How To Manage The Hectic Holiday Schedule (Part 2)

Thanksgiving divorceBy Contel Bradford

Note: In Part 1, I shared three tips on how to survive the holiday visitation schedule.

Thanksgiving – and the unofficial kickoff of the holiday season – is coming up.

With all the running around we do over the holidays, it’s helpful to read some “been there-done that” advice on how to have a smoother holiday visitation experience.

 

Embrace Tradition

For some guys, the hardest thing you might have to make it through are the shenanigans your partner’s family considers tradition. It can be even tougher when those traditions are based on something you do not necessarily believe in or are not accustomed to.

Having an open mind really comes in handy here. You have to keep in mind that no matter how corny or ridiculous they may seem, all families are passionate about their traditions and carry them out for what they believe are valid reasons. It probably won’t kill you, so try to embrace the family routine and even participate if you can hack it.

 

Explore Alternatives

Because you can’t please everyone, you may want to consider exploring some alternative options for the holidays, especially if making all your scheduled rounds is looking impossible. This could actually turn out to be a good thing.

For example, if your woman is insisting that you show up at Granny’s on Christmas, you could plan to have some of your relatives swing by on Christmas Eve. In the past, I have invited my family over a day early to recreate the gatherings that normally take place at my cousin’s.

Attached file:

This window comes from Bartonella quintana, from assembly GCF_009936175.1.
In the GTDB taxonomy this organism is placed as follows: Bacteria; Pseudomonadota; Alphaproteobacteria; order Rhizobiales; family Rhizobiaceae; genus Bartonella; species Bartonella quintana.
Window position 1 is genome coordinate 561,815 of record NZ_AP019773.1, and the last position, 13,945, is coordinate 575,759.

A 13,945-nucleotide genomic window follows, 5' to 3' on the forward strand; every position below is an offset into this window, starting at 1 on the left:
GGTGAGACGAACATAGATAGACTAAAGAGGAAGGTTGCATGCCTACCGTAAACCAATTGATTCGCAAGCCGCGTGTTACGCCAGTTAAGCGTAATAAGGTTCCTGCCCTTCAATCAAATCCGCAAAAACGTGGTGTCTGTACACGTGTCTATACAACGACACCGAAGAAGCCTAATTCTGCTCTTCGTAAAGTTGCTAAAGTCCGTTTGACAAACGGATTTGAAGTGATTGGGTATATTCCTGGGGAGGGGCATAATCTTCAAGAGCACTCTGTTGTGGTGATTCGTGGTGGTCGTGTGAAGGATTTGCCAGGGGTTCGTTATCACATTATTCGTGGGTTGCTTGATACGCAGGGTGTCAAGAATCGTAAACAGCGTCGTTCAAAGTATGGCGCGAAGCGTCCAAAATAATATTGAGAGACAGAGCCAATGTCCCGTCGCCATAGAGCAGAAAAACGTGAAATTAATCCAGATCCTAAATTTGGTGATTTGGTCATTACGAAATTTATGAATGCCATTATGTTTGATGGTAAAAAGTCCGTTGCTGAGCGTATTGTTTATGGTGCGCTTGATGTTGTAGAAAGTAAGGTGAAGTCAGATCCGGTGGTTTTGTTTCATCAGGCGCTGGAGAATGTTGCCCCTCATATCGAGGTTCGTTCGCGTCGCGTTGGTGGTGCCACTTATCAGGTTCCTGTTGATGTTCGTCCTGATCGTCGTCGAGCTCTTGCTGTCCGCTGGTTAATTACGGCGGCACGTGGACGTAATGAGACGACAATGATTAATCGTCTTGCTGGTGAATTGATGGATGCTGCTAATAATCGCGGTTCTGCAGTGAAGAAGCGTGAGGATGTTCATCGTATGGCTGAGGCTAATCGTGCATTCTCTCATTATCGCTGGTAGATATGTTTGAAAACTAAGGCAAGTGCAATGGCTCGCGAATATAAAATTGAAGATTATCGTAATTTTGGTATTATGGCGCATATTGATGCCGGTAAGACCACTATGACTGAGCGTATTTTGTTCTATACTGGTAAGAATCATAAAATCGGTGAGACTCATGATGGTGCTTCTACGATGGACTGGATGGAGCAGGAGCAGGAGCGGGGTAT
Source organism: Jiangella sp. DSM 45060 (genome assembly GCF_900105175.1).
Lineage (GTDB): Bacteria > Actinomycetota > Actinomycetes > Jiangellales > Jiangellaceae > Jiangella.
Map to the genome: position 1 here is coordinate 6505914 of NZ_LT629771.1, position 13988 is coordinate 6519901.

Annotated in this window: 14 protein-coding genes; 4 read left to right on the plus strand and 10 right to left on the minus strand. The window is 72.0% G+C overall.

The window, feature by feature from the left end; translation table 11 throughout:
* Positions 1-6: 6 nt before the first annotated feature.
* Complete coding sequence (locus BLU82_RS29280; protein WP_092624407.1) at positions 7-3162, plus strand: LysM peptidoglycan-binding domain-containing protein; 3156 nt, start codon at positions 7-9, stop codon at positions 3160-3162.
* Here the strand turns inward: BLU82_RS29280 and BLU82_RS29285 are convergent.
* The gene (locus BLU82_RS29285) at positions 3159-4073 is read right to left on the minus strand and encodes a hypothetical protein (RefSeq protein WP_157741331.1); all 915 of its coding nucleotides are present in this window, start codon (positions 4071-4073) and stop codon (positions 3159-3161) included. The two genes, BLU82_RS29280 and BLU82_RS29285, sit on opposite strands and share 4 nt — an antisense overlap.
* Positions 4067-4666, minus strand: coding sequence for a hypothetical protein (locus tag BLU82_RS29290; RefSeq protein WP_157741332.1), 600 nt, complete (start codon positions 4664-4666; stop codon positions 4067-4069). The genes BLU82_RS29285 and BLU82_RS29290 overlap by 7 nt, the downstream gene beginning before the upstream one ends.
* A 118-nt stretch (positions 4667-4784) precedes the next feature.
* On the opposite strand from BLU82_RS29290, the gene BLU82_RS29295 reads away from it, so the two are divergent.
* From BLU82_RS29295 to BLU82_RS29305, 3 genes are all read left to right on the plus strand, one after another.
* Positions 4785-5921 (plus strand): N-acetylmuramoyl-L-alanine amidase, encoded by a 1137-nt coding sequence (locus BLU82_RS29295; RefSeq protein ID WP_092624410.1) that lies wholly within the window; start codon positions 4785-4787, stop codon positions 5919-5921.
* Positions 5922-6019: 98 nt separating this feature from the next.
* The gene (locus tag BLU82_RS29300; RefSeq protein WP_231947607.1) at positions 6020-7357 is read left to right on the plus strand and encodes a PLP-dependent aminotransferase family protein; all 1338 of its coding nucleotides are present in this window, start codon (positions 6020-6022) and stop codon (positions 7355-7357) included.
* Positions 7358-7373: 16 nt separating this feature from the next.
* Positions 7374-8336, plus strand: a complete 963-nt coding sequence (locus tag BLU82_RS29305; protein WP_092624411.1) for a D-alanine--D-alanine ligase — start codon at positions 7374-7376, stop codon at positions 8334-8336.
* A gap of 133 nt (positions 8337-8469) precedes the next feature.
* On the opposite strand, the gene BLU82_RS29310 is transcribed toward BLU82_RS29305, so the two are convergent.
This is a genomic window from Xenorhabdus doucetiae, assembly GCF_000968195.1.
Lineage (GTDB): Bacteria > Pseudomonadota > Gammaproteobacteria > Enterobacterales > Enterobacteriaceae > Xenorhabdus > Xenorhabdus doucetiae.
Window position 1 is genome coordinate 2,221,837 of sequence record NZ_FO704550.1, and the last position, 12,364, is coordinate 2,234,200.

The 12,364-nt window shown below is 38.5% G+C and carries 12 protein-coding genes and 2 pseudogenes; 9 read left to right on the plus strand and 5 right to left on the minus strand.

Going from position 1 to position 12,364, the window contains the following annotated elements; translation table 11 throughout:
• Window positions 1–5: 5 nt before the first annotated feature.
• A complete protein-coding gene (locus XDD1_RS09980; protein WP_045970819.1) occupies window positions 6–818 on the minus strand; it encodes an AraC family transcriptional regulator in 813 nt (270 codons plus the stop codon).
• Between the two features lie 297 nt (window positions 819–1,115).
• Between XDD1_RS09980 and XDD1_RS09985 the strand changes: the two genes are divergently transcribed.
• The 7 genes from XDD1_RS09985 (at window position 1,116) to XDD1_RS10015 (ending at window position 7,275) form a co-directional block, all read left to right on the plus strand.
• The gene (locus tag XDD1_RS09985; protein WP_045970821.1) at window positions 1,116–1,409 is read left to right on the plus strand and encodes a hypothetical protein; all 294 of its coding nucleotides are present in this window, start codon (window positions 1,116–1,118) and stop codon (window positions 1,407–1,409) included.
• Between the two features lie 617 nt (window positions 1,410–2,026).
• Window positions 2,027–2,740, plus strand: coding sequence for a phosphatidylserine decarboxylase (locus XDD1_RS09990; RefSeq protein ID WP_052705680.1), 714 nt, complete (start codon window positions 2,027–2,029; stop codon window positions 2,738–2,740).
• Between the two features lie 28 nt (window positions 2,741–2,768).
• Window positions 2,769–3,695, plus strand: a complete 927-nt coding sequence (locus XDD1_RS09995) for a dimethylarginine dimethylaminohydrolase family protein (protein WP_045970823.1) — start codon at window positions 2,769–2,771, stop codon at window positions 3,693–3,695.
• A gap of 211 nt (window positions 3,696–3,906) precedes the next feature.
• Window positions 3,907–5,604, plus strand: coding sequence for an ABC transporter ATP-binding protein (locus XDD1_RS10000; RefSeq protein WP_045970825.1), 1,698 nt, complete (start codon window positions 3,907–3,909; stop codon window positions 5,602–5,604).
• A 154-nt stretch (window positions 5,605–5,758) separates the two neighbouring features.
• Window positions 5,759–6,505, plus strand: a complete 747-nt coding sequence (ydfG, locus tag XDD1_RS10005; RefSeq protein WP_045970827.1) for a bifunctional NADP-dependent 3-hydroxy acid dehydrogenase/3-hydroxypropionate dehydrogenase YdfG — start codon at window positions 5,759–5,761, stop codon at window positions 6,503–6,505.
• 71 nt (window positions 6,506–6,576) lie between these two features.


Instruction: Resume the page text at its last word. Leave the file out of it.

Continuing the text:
Everybody brings a dish, a gift or two, and we have a great time. I don’t know if you would want to extend such an offer to your partner’s family, but it is something to think about.

 

Stand By Your Mate

The holidays can make for crazy times no doubt, but you will always be able to get through it by realizing that you and your partner have an allegiance to each other first. There may be relatives on either side who throw a guilt trip, but as a couple there should be no wedge strong enough to come between you.

Now this will not necessarily get you out of a trip to your future in-laws’ house, but sticking to the decisions you make as a unit can go a long way in strengthening the bond with your partner.

It’s fairly easy to get lost in the often turbulent windstorm of visiting two sets of relatives during the holidays. The most important thing is making sure you and your partner are on the same page in terms of where you go, how long you’ll be staying and so forth. If you have to, prepare a few gestures you guys can throw at each other to signal that it’s time to head for the exit.

When it’s all said and done, the two of you can kick back in bed and joke about whose family is the worst.

Note: In Part 1, I shared three tips on how to survive the holiday visitation schedule.

 

Contel Bradford is a professional freelance writer, journalist, and published author of multiple books. He specializes in many areas, including legal, divorce, and family-related topics. You can learn more about his services by visiting contelbradford.com.

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